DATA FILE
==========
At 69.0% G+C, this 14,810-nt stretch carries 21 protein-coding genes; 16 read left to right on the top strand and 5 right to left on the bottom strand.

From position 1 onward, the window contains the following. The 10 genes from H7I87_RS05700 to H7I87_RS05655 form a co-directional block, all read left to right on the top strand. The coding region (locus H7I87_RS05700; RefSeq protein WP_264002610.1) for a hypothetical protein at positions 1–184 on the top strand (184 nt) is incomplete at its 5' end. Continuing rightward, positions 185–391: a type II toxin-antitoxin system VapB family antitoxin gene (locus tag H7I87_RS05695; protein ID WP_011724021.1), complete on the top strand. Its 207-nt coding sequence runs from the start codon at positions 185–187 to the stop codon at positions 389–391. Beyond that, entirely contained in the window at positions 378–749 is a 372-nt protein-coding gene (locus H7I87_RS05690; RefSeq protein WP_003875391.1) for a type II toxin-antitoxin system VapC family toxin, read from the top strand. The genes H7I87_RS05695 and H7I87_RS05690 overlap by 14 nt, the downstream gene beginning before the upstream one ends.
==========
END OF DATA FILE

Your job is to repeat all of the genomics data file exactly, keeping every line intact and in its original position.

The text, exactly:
At 69.0% G+C, this 14,810-nt stretch carries 21 protein-coding genes; 16 read left to right on the top strand and 5 right to left on the bottom strand.

From position 1 onward, the window contains the following. The 10 genes from H7I87_RS05700 to H7I87_RS05655 form a co-directional block, all read left to right on the top strand. The coding region (locus H7I87_RS05700; RefSeq protein WP_264002610.1) for a hypothetical protein at positions 1–184 on the top strand (184 nt) is incomplete at its 5' end. Continuing rightward, positions 185–391: a type II toxin-antitoxin system VapB family antitoxin gene (locus tag H7I87_RS05695; protein ID WP_011724021.1), complete on the top strand. Its 207-nt coding sequence runs from the start codon at positions 185–187 to the stop codon at positions 389–391. Beyond that, entirely contained in the window at positions 378–749 is a 372-nt protein-coding gene (locus H7I87_RS05690; RefSeq protein WP_003875391.1) for a type II toxin-antitoxin system VapC family toxin, read from the top strand. The genes H7I87_RS05695 and H7I87_RS05690 overlap by 14 nt, the downstream gene beginning before the upstream one ends.